Kossuth County Advance from Algona, Iowa on September 21, 1933 · Page 1
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Kossuth County Advance from Algona, Iowa · Page 1

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Thursday, September 21, 1933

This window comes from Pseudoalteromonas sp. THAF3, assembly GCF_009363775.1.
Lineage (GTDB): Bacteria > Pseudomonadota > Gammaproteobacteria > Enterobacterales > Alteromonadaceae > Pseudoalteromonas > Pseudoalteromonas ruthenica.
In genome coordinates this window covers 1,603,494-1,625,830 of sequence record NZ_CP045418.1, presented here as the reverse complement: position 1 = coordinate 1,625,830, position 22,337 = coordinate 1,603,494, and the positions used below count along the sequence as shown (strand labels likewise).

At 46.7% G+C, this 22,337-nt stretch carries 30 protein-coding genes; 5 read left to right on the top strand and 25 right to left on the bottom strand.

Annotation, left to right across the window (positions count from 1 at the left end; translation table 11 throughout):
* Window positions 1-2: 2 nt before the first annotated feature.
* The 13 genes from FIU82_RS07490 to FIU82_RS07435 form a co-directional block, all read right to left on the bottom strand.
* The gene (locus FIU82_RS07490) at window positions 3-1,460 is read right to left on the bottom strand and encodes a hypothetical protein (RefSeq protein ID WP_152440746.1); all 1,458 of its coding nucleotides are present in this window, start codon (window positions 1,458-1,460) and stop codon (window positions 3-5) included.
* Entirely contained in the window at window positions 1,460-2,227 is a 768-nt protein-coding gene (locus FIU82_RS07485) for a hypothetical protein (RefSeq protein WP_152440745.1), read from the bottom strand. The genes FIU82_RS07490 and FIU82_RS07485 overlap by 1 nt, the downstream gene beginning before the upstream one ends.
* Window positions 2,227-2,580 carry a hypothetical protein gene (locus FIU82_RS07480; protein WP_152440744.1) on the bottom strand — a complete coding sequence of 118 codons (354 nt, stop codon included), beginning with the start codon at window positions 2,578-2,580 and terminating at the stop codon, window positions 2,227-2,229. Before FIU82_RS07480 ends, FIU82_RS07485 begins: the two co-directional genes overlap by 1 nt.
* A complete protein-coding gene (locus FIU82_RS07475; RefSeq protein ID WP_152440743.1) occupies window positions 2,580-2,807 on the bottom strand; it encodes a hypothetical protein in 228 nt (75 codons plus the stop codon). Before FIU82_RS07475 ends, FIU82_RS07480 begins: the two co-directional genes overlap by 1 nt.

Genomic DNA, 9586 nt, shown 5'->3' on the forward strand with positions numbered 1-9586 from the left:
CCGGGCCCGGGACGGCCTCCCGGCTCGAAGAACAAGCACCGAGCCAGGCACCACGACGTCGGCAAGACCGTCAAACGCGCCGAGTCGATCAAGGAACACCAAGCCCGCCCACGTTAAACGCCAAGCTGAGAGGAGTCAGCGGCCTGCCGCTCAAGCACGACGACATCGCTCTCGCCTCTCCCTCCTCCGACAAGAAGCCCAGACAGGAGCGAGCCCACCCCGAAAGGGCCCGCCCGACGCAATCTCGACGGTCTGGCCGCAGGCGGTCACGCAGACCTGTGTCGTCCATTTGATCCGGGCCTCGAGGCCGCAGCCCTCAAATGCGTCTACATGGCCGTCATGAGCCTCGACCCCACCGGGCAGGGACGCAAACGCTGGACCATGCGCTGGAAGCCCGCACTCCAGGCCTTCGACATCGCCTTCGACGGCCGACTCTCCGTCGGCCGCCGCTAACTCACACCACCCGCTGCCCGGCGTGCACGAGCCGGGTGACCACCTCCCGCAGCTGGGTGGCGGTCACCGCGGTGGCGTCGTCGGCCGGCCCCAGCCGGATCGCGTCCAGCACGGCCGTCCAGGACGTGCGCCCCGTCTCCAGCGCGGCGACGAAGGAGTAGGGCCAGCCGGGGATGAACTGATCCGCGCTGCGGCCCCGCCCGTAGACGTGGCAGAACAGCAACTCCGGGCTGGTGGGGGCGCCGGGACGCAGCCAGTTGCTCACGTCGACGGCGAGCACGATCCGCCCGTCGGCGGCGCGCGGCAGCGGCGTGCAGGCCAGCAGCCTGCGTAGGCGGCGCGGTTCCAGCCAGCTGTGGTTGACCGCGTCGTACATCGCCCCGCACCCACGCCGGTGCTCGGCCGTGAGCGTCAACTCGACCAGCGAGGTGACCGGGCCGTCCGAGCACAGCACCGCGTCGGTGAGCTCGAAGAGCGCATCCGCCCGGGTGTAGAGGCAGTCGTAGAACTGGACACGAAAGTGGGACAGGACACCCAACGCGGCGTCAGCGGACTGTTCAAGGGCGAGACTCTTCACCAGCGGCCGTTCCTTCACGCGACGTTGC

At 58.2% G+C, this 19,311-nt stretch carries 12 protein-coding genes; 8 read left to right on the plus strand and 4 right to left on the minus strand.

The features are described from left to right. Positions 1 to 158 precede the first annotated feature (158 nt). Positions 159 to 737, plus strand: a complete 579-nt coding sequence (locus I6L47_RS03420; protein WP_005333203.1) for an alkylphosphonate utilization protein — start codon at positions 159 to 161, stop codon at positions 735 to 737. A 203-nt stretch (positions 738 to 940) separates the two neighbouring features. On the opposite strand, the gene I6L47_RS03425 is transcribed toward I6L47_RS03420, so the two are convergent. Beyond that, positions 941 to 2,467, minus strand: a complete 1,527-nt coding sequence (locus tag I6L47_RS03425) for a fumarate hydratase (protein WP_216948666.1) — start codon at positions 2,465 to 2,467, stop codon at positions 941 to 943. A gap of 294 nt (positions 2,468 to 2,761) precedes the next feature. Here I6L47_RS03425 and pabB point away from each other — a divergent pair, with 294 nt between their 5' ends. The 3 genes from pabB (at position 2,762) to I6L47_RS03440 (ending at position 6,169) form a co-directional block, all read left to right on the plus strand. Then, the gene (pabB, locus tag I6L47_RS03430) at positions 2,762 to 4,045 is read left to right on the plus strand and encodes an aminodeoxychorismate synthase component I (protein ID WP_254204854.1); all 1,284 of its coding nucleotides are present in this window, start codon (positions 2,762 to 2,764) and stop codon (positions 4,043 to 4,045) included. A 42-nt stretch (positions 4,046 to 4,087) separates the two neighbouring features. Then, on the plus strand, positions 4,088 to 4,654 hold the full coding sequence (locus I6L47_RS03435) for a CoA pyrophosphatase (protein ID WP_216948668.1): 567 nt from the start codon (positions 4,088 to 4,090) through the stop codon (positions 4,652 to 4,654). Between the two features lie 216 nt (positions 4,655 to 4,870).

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Wtathtr A 'fJ&W SttOWtRS, near end at ww*| tempera* Hires mostly near norrnnl. 133 ALGONA, IOWA, SEPTEMBER 21, 1933 . 12 Pages Number 2 OURT TO INI OF'U' ftEAW HNNER HERE ing of Football mat Iowa is I Celebrated. kr-oeven -former students itate university met for an fdinner at the Algona hotel 1 • The meeting was i. aeries throughout the 1 the fi^t of the football this season. Their purpose arouse football interest a- fce'alumni. inner was planned by Dr. C. -pp some time ago in a con- Iwith B. H. Lauer, director ;ics at the university, who ', at the tune. is Toastmaster. . Linnan, alumni represent- Ifor this district, presided, • reda letters giving of the team's condition NE NEXT MONDAY Levies Down, But Drops are Deceptive linner -i jl A list of members of the laid"' their weights showed 'will have a'much hea- VALUATION LEVY BASIS IS CHANGED Basis jNo Longer One Fourth of the Assessed Value. Readers who scan the tax levies in board .proceedings published this week will notice what appears to foe a huge reduction from last year's levies. There is, in fact, a reduction, but it is nowhere near as great as it seems. A. new law now provides that levies be made on assessed valuations instead of on the valuations divided by four, as had been done for a generation or more. This changes the levies. Actual Cut 2.18 Mills. The county levy for 1932, which North Kossuth School Heads Adopt Basket Ball Schedule iLono R.ock, Sept. 19—«uperin- tenclents, principals, and coaches of the North Kossuth Conference attended an annual banquet and business meeting at Ledyard last week Monday evening. Supt. A. E. Lauritzen, iLedyard, president of the Conference last year, had charge of arrangements. The North Kossuth Conference was organized a year ago to stimulate interest in athletics among players and fans. It sponsors basketball for boys and girls and functioned under a temporary constitution last year. It proved its worth, and the temporary constitution with a few minor changes was adopted as the permanent constitution at this meeting. Swea City was a member last year, but, being able to obtain closer competition from larger than before this year. am was handicipped last , a light line. finnan called on M. G. Nor- read a letter from Coach tolem, and on M. H. Falken- I to read one from Tom [captain of the team. Mercer Speaks. [ Harrington, who was grad- iity this spring, told of the ffrom the law school of the last year, and said that all •3 of the backfield will be this year. |h Kenneth Mercer, of the I high school, spoke on chan- i football rules in the, last ears. 'The greatest ^change , of recovered pass is dead i point of interception. This element of thrfll out of je for spectators. Another jle, which has not' proved jre, attempted to end the is being paid this year, was 21.4 mills, but for this year, to be paid next year, it is 4.83 mills. This does not mean that taxes paid next year will be one-fifth of taxes paid this year. The reduction is, actually, only 2.18 mills, figured on the basis of 1932; that is, if the levy were made on the same basis as in 1932 it would be 19.32 mills. To compare the 1933 levy with that of 1932 it is necessary to multiply every 1933 levy 'by four, or else divide the 1932 levies by four, which amounts to the same thing. In the past there was a "taxable valuation," which was merely the assessed valuation divided by four. This "taxable valuation" has bean done away with, because it made unnecessary figuring. schools, will not be a member this year. A basketball schedule was adopted. All schools will have boys teams, and it is expected that al except iFentori and Titonka will be represented by girls' teams. At the close of the season troph ies will be awarded to the teams with highest rankings. Last yea the championship trophies were won by the Swea City boys and the Lone Rook girls respectively. All- onference teams will be picked at he close of the season. The bas-r tetball schedule follows: November 17—Bancroft at Led- •ard; Seneca at Titonka; Lone Rock at Fenton. November '24^-JLedyard at Ti- .onka; Fenton at Bancroft; Lone Rock at. Seneca. January 12—iLedyard at Bancroft; Titonka at Seneca; Fenton at Lone Rock. January 19—Titonka at ILedyard; Bancroft at Fenton; Seneca at Lone iRock. iDecember 8—'Seneca at Ledyard; Bancroft at Lone 'Rock; Titonka Fenton. December IS—Ledyard at Fenton; Seneca at Bancroft; Lone Rock at Titonka. iDecember 21—Ledyard at Lone Rock; Titonka at Bancroft; Fenton at Seneca. January '26—ILedyard at Seneca Lone ;Rock at Bancroft; Fenton a Titonka. (February 2—'Fenton at Ledyard Bancroft at iSeneca; Titonka atj Lone Rock. February 9—iLone Hock at 'Ledyard; Bancroft at Titonka; Seneca at (Fenton. BURT JUNIOR LEAGUE ENDS BALL SEASON Won 26 of 31 Games and Just Missed State Title. Eighth District NRA Dinner at Ft. Dodge Hotel Tonight 1932-33 Comparison. A comparison of the 1932 and 1933 levies, with a comparative column to equalize the change, follows: ny Algonians. Attend. local' alumni or former, i present were: Clifford N. [ Dr. A. D. Adams, Burdette *rd, J. L. Bonaf. Dr. M. G. W. H. Cummings, D. P. .George L. Free, H. L. Gil- f.M. Herbst, T. H. Hutchison, Kenefick. . and L. F. McMahon, H. W. Leighton Misbach, Dr. L. nt, Dr. H. M. Olson, Dr. A. G. D. Shumway, Donald k B. J. VanNess, L. A. Win- L L. McDonald, William Mann, I A. Wander. < • on Iowa Situation. Hollowing out-of-town .guests (introduced: Earl L. Grabau, I Lakota schools, Dr. H. H. also Lakota, and ,Dr. E. (site, Fenton. ugh acquaintanceship with while was a student ion college, later while ! professional football, when honored by selection on all's All-American team, [Mercer became familiar with tion at Iowa. He explained side influences interfere 1933 1932 1933 Corn- Actual Actual parative PLANES FROM ALL OVER IOWA COMING TO ALGONA SUNDAY 'Sensational speed races, daring aerial acrobatics, and a thrilling parachute jump will be included in an all-star air show at the old Ives or present E. R. Mawdsley farm southeast of 'Algona next Sunday. An invitation has been extended 'by show officials to any couple in Kossuth county to be married in a cabin plane flying several thous- General county 1. 4.5 Court — .02 .1 Poor .75 3. Insane .24 1.2 School .2 1. Sold. Relief — .1 .4 Co. Bridge Bd._ .27 .7 Cash Rd. Bond. .4 2.4 Fair Grounds _ .05 .1 Cons, mandat'y .4 2. Maint. Mand; __1. 5. Road Mand. — .4 1. coach's plans |Jiim from doing and his pre- best 4. .08 3. .96 .8 .4 1.08 1.6 .2 1.6 4. 1.6 Bunch of Bananas Yields Tarantula A tarantula was found in a shipment of bananas received by the Basket grocery Friday, and it was taken to the high school Monday as an exhibit. The huge spider nearly covers the bottom of a quart fruit jar in which it is imprisoned. It is covered with a port of fine hair. and feet above the field. Included on an afternoon program of thrilling stunts will be a parachute jump by Grace Heden- stron, nationally known woman parachute jumper. There will also be aerial speed races, a free for all race, a dead stick landing contest, a race for light planes, a pony express race, and stunt and acrobatic flying, including flying ap- er, however, said that Os- tem, present coach, would I let any one influence him but would resign before n'6 the ,team to anyone's »1 wishes. "' ' ' ' ' ' i Mercer also spoke of the Total County -4.83 21.4 19.32 To the 1933 levy must be added 2.2 mills for the state, plus a soldiers' bonus of .4 mill, which makes the 1933 total state and county levy 7.46 mills. To this will be added local levies to make the grand total. Corporation Taxes Fixed. In 1932 the state levy was eight mills, which for comparison is 2 mil'ls on the new basis. The soldiers' bonus in 1932 was one mill, which is .25 mill on the new 'basis. An interesting feature of the tax publication is the amounts to be paid by railroads and telephone, telegraph, and "electric .light companies operating in Kossuth. The total represents a 'large .percentage of the total taxes paid m county. side down. Several will be staged. surprise acts | (Continued on page 8.) Alumni. the on Ducks Has Cut, 30 to 24 [duck season opens October 1, pfrom Sunday, and closes f!>er 30. The bag limit is 12 all kinds, not more than r ducks, not more than any one kind, or eight in regale of canvasback, red- >feater or .lesser- scaup,- ring- lime and green -wing teal, P°n teal, shoveller, and gad- IPossession is.limited to 24, limit of 16 of the varieties Only fou r brant can be If a day, 26 coot, or 20 Wil- tn!-.!? Jacksnipes. A limit o« ' and 25 live decoys has ^r any one position. Klar« Busy in lorthjowa Towns "s cracked the Humboldt • w>. s safe a week ago Fri' and stole W4.50 in cash h w, ^ hey u ? ed "soup," and » looked like the work of tin^i 8 ' Disc overy was not j' 1 ' an employe came to work "' niomiTio' ro,,«~i~_. « n _ Two North Enders Given Jail Terms Bancroft Sept. 19— Robert Becker Lakota, and Martin Becker, Bancroft, were taken into justice court Saturday morning and Justice C. Behrman sentenced Robert to 30, davs in the county jail ert to 30, days in and Martin 16 day plus costs for entering a merchandise car during the night of Aug. 26 in the Northwestern yards here and taking merchandise valued at $30. The costs were H«.*5. Most of the merchandise was returned Saturday morning. A Northwestern special agent 'spent several days in Bancroft and he and Marshal Doleschal took the boys to Algona to jail Saturday. ^ Among well known pilots to perform will be Ed Buse, of Ulmer, one of Iowa's leading stunt 'flyers, Dave Baker and Bite Livingston, Waterloo, Sid Cleveland, of Goldfield, Bob MoClary, Henry Clergy, Leo Brennan, and F. C. Anderson, all of iDes Moines, Marion Wearth, Ames Stanley Fuller, Spirit Lake, and Claus Cordes, Fort Dodge. The show is sponsored by the Iowa Air show company, Leo Brennan and F. C. Anderson, veteran Des Moines aviators, managers. This management has staged successful air shows in the middlewest for the last three years. One of its shows this summer was dedication of the Des^ Moines airport. Car Owners Must Have Safety Test A highway safety campaign is being conducted by the state in cooperation with the 'Legion posts. In each town garages and service stations are approved as testing stations for brakes, lights, wheel alignment, tires, and other sources of accidents. Car owners will be asked to drive to one of these stations for testing, and if approved a state seal indicating .approval will be attached to the windshield, in addition to seeing that cars are in proper mechanical form tbe state motor vehicle department is conducting an educational campaign directed at the man behind the wheel. NO OBJECTIONS TO NEW WATER TOWER iNo objections were voiced to a new water\ tower at a meeting of the city council Monday night to hear objectors. The-contract was therefore approved, and the tower is assured. Work will start within 20 days on the foundation. Six legs will support the huge tank. The tank will be completed within 120 days, according to the contract, and work is to be rushed to get the foundation and other necessary work done before winter freezes the ground. The light at the top of the standpipe will be moved to the top of the new tank and will be 120 feet high above ground. •After the new -water tower is completed 20 or more feet will be taken off the top of the standpipe, and the rest will be used for a cooling tank for water for the city engines. The drip cooling system at the rear of the plant will then be done away with. The new water tower will be located just north of the filtration plant, and the ground will be landscaped and planted to shrubbery. This will give a park effect that Burt, Sept. 19—The iBurt Junior League baseball team recently completed a remarkable season in which it played 31 games, won 26, and lost only five. 'It won a district tournament and came within an ace of winning the state tournament at Rockwell City, losing there in the final to Cedar Rapids, 9-8. Under the rules boys in Junior League teams have to be under 17 on June 30 of the year in which they play. Because of this rule the team will lose five players next year. This was the team's second year. Last year it won the county tournament. Legion Post Sponsors Team. The team is organized under auspices of the iBurt Legion post, which furnishes suits and pays other expenses. This year was financially successful, the team even having a little money left in its treasury. Much of the team's success is due to the careful oversight of Geo. P. Hawcott, manager for the Legion Post, who has taken a deep interest in the boys. Eddie Steward is captain. . Fifteen Boys Flayed. Fifteen boys played on the team this season. Regulars were: Henry Bwoldt, pitcher; Gordon Sigsbee, catcher; Charles Hanna, first base; Willis Vogel, second base; Eddie Steward, shortstop; Derril Riddle, third base; Roy Leeper, left field; Mr. and Mrs. T. H. Chrischilles and Mr. and Mrs. D. E. Dewel will attend an NRA dinner at the Warden hotel, Fort Dodge, tonight. The dinner will be given by Otto Pfaff, NRA governor in the eighth congressional district. Mr. Chrischilles is chairman and Mr. Dewel secretary of the county board. Mr. IPfaff is a member of the state NiRA board. All county chairmen and secretaries in the district have been invited, at which it is presumed, a campaign for NRA observance will be launched. A consumers' drive is planned for either this week-end or next week in Algona. All householders will be visited and cards indicating that the signer will buy of persons who display the blue eagle will be given out for signatures. The cards read: "I will cooperate in reemployment by supporting and patronizing employers and workers who are members of NRA." • In this connection, and this is the real object of the drive, which is directly sponsored throughout the nation by the national NRA, housewives and other consumers will be urged to buy now. Persons who have money but are not putting it into circulation for needed goods are held to be slackers in the war against the depression. It is necessary that consumer buying power be increased, according to NRA. Merchants, manufacturers, and other business men have had to increase expenses for additional help, in many instances at the cost of real hardship, and proportional increase in trade is needed. To consumers who sign the pledge cards stickers bearing the blue eagle will be given. The stickers, which can be displayed anywhere, are already popular on windshields. JUDGE DELANO, STORM LAKE, WILL PRESIDE Docket Reveals Many; Interesting Legal Tangles. Gerald Ollom, center field; •mond Carter, right field. ORay- jRaymond Weiske, Gerald Fraser, D. Schroeder, Merwin Bahling, and •L. Carter played as substitutes. 'Local interest in the team has been high and the community in general has backed the boys enthusiastically. Next week Thursday night the Legion post will give a banquet in the boys' honor, the local Auxiliary unit serving. •Following is a list of games won an attractive feature to •*- week before last, My nothing for Last week's papers re- Pockets Picked at Livermore Reunion Pickpockets^plied their profession^ the recent Old Settlers reunion at Livermore Members of Dodge policemen, raided the colony. Fourteen negroes were arrested, nine men and five women, and four s's^nr^sft w^Kftswa—» J^JTiffi, . Negress, w.s ordered out of t»WB- £e11 frowVtree morning Minnesota Car ^Spencer Man Held on Forgery Charge In Justice White's court Saturday C. H. Johnson, Spencer, formerly Bancroft, was bound to the grand jury under bond of $1,000 on a charge of forgery of a check for $20 drawn on the Titonka Savings bank in the name of John .Schumacher. The check was written in favor of Frank Grandgenett, St. Benedict, who cashed it. The ar rest was made at Mason City by Sheriff Dahlhauser. Three at World's Fair. M. N. Phillips, Algona farmer, andMr. andMrs. J.P. TrunkhiU. Burt, are spending «»»*«*«* the Sheridan-mza hotel in Chicago and attending the world's fair SflSoon way. Mr. Phillips and Mr. Trunkhill won their visits at the county fair. will add Algona. Algonian Donates Library Building Lakota has a public library lot and building which was deeded to the town as a gift ot Mrs. Addie Seymour, widow of a former widely known Lakota banker. Mrs. Seymour now lives at Algona. The building is a one-story frame, originally built for a real estate office. It has been repaired, repainted, etc. At Mrs. iSeymour's request the library is known as the Germama library, recalling Lakota's former name, changed in war time, when feeling was running high against overseas Germans. There is .no town library tax, the expense of maintenance being borne out of and lost:, Won Lost Burt^Algona —25-4 Burt-Fenton 9-7 Burt-Swea City 4-0 Burt-Titonka 11-3 Burt-Bancroft •_ H-2 Burt-Algona '16-0 Burt-Swea City 9-0 Burt-Titonka 9-0 Burt-Bancroft -11-7 Burt-Bancroft 11-3 Burt-iRenwick 6-4 BurtnRetiwick *-0 Burt-Manning — 5-9 Burt-Manning 6-1 Burt-Mahning 16-3 Burt-Tripoli 20^4 Burt-Tripoli — 15-9 Burt-Whittemore M Burt-Burlington 8-11 Burt-de Mars 6-5 Burt-Cedar (Rapids __„__ 8-9 BurtnBancroft 4-5 Burt-Renwick 9-3 Burt-Bancroft 4-7 Burt-iRenwick 18-3 Burt-Fenton, 23-4 Burt-Bancroft ' 645 NORTH CENTRAL 6 SUPERINTENDENTS LAY YEAR'S PLANS The extra-curricular activities for the school year Just begun were discussed at a recent meeting of superintendents of the six schools in the North Central Six conference according to the Humboldt Independent. The schools are Algona, Clarion, Hampton, Eagle Grove, Webster City and Humboldt. In the activities in which these - schools participate competitively a tew changes and additions are to be made. To the winner of the football championship a permanent carved walnut trophy will be awarded, and in future a permanent trophy will be given 'each year. In the past a silver cup was a traveling trop_hy and had to be won three successive years before it could'be kept. A new project will be a meeting of the faculties of the six schools, to discuss the' problems of teaching and exchange ideas. This meeting is to be held October 21 at Eagle Grove. iDecember 9 has been listed for the North Central Six declamatory and extemporaneous speaking contests. As last year, this contest will be held in tournament form. It will be called at Webster City. In addition to the regular*North Central Six basketball season a conference tournament will be /held on Febuary 8. 9. 10, 1934. This will be in three different towns each night's game, at a different place. The three locations have not as yet been named. The superintendents of the six schools plan to hold a> picnic dinner at Clarion this week Saturday. Two in Accidents Escape Injuries Newest Styles Feature Ads. Algona ready-to-wear merchants announce the arrival of fall merchandise in a special section of this week's Advance. The new styles show quite a change, both for men and women. Trices are still reasonable, despite the increases that have been brought about by the N. It. A. in the ready-to-wear lines particularly, and it is a real opportunity to buy now before .the next increase has to be made. Prices are definitely going' upward. The foregoing list is not chronological. Mr. Hawcott lost his two- year record book at the fair grounds and is unable • to recall Approaching No. 169 from the east four miles north of town last Thursday and intending to turn south, the iRev. C. V. Hulse had one wheel of his car on the when he noticed a truck' paving, cpming dates. gifts and the proceeds bridge benefits, etc. of teas, Iowa have went borne. W. C. T. U. Leader Will_Be Speaker The Woman's Home Missionary society of the Northwest Methodist Conference will Mrs. Ida B. Wise Smith, national president of the W. C. T. U. as guest speaker at an anniversary service at the annual conference at Humboldt next week Thursday afternoon. Mrs. Smith's-subject will be "Citizenship Road Mending." Timber for Senator. According to the Ringsted Dispatch, M. L. Soeth, Wallingford, is being groomed lor the republican nomination for state senator in this district next year in case Senator Patterson is drafted for the republican nomination for lieuten- Dutch Lunch Tonight. There will be a "Dutch" lunch at tue Country club du*hmw tw«*t, which movies of Bobby Jones, Jones in slow woUon. ant governor. Anotber lawyers' Chautaugua. (Lawyers of the 14th judicial dis trict have two chautauquas a year one in mid-summer, the other ^i winter. It is now announced tha the next winter chautauq.ua will he held-at JSmmetsburg December 9, Armstrong Man is Held to the G. J. It was reported last week that he Emmet county sheriff and a itate agent had followed a man in JL car who was crossing Kossuth county on No. 9 and on arresting lim-near Armstrong had found alcohol in his possession. It now urns out that he was Dominick Kloss, of Armstrong. He was taken before Judge Davidson at Estherville, pleaded guilty, and is now out on $300 bond pending sentence ;o be imposed (November 10. His car was held and his driver's license revoked. He is said to be a citizen of Poland. from the south. Mr. Hulse 'stopped, but the truck driver, thinking the Hulse car was about to cross, became confused and lost control, with the result that the truck was ditched. The Hulse car was not hit, and no great- damage was done to the truck. On No. 9 west of Swea City the same day Martin Larson, Swea City, cut in too soon after passing a car driven by Mrs, John A. Brown, and her car bunted his into the ditch. Both cars wore going west. Swea City Woman Seeks a Divorce Annie .Benson, near Swea has filed suit for divorce City, from Ledyard Wins in Horseshoe Battle Ledyard, Sept. 19—dast week Tuesday evening Ledyard won a horseshoe pitching contest played at Frost, Minn., and scores were: Munger 22, Leslie 52, Fresch 51, Cassem 54, Ooyd 48, O'Keefe 58, Brandt 41, Schultz 7, Yabnke 14, Warner 29. ILedyard won 376, to 368. Other men who went were: Fisherbach, Halvorson, Hagge, and William Leslie. Wesleyan's Mother Stf. B. F. Felt, for many years a Wesley merchant, now retired and spending his winters in Florida, his summers at Wesley, spent part of last week at Mason City with his mother, who will be 95 next month. For the last year she has been in poor health and has required the constant attentions of a nurse Walter Benson. They were married at Swea City October 31, 1931, and parted six months ago. Benson was a widower with eight children, Mrs. Benson claims that her husband made slurring remarks to her before the children and let them destroy her property; also that he would refuse to speak to ber. Mr. Benson owns the farm where he lives, Mrs. Benson's attorneys are Quarton & Miller. Undertaker Change is Made at Wesley Mrs. Bertha Lopft, Wesley, has sold her funeral establishment to Thoa. A. McMahon, son of a Garner doctor. Mr. McMahon, who is a graduate of the Wesley high school and the state university, also of an embalming school at -Chicago, has for the last two years been with an undertaking firm at Mason City. Combination Sale Saturday. Col. c; O. Riddle announces a combination sale 'Satuwlay in the former North American Engine Works building across the Northwestern tracks at the east end of State 'street. The sale starts at 1:?Q p, m, HEAVY RAINS BRING MONTH ABOVE NORMAL Two more rainy days last week brought the total rainfall to a ( point above normal for September. Rain last week Wednesday amounted to .35 inches, and a Friday night of .68 inches put the total for the month at 4jl4 inches. The normal for September is only 3.67 inches, and this is now a surplus of .47 inch. Temperatures have been holding to a warm fall, with the mercury registering as high as 88 Monday. The coldest, for September so far has been 49 degrees,' though - in August the low was 4'5 degrees on. the 29th. The official record for the last'week follows: High Low September 12 66 58 September 13 (.35 in.) 62 63 September 14 61 49 September 1'5 «3 54 September 16 (.68 in.) 78 55 September 17 83 50 September 18 88 55 September 19 „._ 82 64 Committee Opens Drive for Jobs ' The new county • re-Bmployment relief • committee met : at -County Engineer H'.'M. Smith's office Tuesday evening to outline a campaign. More than 250 unemployed have already registered. The registrations include mechanics, carpenters, painters, 'clerks, automotive operators, farm laborers, and common laborers. Women include nurses, teachers, clerks, and housekeepers. All persons needing odd or steady help are asked to write or call Mr. Smith. Work under the national public works program will offer employment to some applicants soon, but the committee needs cooperation to put all worthy Kossuth unemployed' to work. Wedded 26 Years, Now Asks Divorce Veronica M. Klein, who says she has lived in the county 49 years, has brought suit for divorce against William Klein, They were married at Wesley in January, 1907. 'Seven out of nine children are living, and three are minors, 18, 12, 9. Klein is charged with cursing and beating his wife, who claims h'e is also cruel to the children. The plaintiff asks an injunction against molestation. Mrs. Klein's attorney is M. C. McMahon. Court. (Contlned on page 8.) r Court will open next Monday. with Judge James OeLand, Storm Lake, on the bench. In the long vacation since the March term 17* new cases have been filed, bat. some have 'been settled or otherwise disposed of in vacation. There are 104 new equity cases, of which 70 are real estate foreclosures. There are a few fora- closures of chattel mortgages. There are 72 suits at law and 2S criminal actions. There are only four new damage cases, and tha same number of petitions' for divorce. The divorce actions are: Emma Lester vs. John B. Lester; Ted Gabel vs. Mabel Gabel; Veronic* Klein vs. William Klein; Annie Benson vs. Walter Benson. Grand Jury Next Tuesday. The grand jury will be empanelled next Tuesday morning, and the seven members for the term witt be chosen from the year's panel,. which consists of Herman Bonn* Fenton; J. P. Cunningham, Hurt; Edward Dehnert, Lu Verne; C. !•» Eichhorn, Elmore; Jay Goddan. Bancroft; Herman Harms, West Bend; M. S. Jensen, Algona; Mar- , tin Molinder, Swea City; L. J. Nemmers, Bancroft; William Turley. Lakota; Kobus Tjaden, Titonfca; and Jos. Vaske, Bancroft. The petit Jury is not to appear till a week from Tuesday. Next week will be devoted to equity an* other cases not triable before ti- Jury. M.*«ij«t Building' & Loan Sn«*. '*"* Among new cases is Algonat Building & Loan association vs. A» L. Cunningham and Home Indemnity Co., New York. The plaintiff • alleges a loss of $2300 as the result of the Cunningham defalcations. This was reduced to 11100 whent Cunningham turned over property valued at $1200, and plaintiff asks judgment for the balance against the surety company. Van Ness & Stillman appear for' plaintiff, and a Des Moines law firm represents the indemnity company. If this case goes to trial it will be hard- fought. • • Otilla T. McCall has brought suit against the Dubuque Fire & Marina Insurance Co. for $486.06, said to be the cost of repairs on a house she owns. Last November she had it. insured in the defendant ' company by Cunningham & Lacy, and the night of January 16 it was damaged by fire. If this case comes to trial there may be a attempt by the Dubuque company to prove in- cendiarism. Shumway & Kelly arc Mrs. McCall's attorneys. Tenant Injunction. The Farmers Elevator, 8we» City, claims a total of $2688.70 from the Pletch Grain Co., Algona, for five carloads of corn sold to defendant in 1931 and shipped to market. D. M. Kelleher, (Port Dodge, appears for plaintiff, •In 1932 M. Christ leased to Fred Laabs a quarter-section in Ledyard township for two years, reserving' the right to do fall plowing this year. For the coming year the land was leased to Bert Patterson. but in a district court action filed last week Christ claims that when Patterson wanted to do the fall plowing recently Laabs refused to .Lutherans Plan Anniversary Fet$ •Lutheran pastors of the Algonat circuit met Tuesday afternoon at the' local Trinity Lutheran church and decided to commemorate the 450th anniversary of Martin. Luther's birth by conducting special services in which all Lutheran congregations in the circuit will participate. Three pastors, It, Richmann, H. D. Stahmer, and P. J. iBraner, of Burt, Fairville, and Algona respectively, were appointed a committee to make arrangements. The program will take place in the auditorium of the Algona high school. New Clerk for Woodmen. O. J. Peterson has resigned as clerk of the Algona camp of the Modern Woodmen, and W. H. Seip- mann has been appointed to take his place, Mr. Peterson, x who had been clerk many years, is now in his late 70's, and be has not been well of late, though able to be about. Recently he suffered a light stroke, Grocery Store Discontinued. Mrs. dee Green recently discontinued her Rite-Way grocery,in the Peugnet or Naudain building next west of the Kent garage, but the Green family still occupies rooms in the rear. Mrs. Green is a daughter of Barney Caster, one of 'Al* gona's Rtd carriers. ,Woman Victim of Sleeping Disease Titonka, Sept. 20 — Mrs. Jerry Schutjer, local farmer's wife who had been sick two weeks with sleeping sickness, died Tuesday at? the Park hospital, Mason City. She was, it is believed, the first victim, in this county of the current §tate^ wide epidemic which is giving doc- ora grave concern. Funeral vices will take place at t Metjiodist church Friday at 1 o'clock. Drivers' license BeT«ke4» The Edward Sarchett driver's; license was revoked in Specht's court Monday, trial in which he wa^ charge^ driving while intoxicate^, fl$< run into a trucfc at } '" The truej& pied,